THERE seems to be no end in sight to the stand-off between the United Kingdom and Ecuador over WikiLeaks founder Julian Assange's bid for asylum in the South American nation.
Mr Assange made his first public statement in two months late on Sunday night (Australian time) from the balcony of the Ecuador Embassy in London , calling for an end to the "witch-hunt" of his activist website.
But the statement has not materially changed the stalemate, with Mr Assange remaining in Ecuador's London embassy as the UK continues to wait for the chance to extradite him to face questioning in Sweden over allegations of sexual assault.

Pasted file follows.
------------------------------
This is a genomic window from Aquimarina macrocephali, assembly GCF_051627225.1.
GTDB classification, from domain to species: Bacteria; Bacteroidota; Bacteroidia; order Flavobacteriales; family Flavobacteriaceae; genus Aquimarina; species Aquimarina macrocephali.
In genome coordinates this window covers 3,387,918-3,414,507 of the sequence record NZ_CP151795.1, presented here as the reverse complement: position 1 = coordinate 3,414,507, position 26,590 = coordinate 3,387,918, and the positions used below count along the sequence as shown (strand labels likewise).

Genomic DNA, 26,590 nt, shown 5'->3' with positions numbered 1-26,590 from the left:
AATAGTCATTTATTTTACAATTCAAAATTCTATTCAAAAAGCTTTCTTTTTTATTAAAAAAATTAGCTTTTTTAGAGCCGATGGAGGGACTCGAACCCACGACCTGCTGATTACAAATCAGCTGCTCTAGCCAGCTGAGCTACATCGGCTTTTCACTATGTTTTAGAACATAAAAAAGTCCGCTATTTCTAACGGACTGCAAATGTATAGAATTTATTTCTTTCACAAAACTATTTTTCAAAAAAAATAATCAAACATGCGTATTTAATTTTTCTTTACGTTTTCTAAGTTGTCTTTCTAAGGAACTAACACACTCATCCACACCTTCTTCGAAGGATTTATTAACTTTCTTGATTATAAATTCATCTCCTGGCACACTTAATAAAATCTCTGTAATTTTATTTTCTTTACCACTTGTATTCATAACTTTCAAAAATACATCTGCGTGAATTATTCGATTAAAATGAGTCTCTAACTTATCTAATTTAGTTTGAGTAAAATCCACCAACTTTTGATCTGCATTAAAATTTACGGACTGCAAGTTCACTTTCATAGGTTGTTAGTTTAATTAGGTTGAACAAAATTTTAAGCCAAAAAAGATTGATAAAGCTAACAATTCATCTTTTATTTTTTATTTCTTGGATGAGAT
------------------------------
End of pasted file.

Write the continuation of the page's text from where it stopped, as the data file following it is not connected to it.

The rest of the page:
Australia's Foreign Affairs Minister Bob Carr has continued to offer consular help to Mr Assange.
However, while many of Mr Assange's supporters have looked to the government to intervene, the government is going to pains to avoid getting too deeply involved in the diplomatic firestorm surrounding him.
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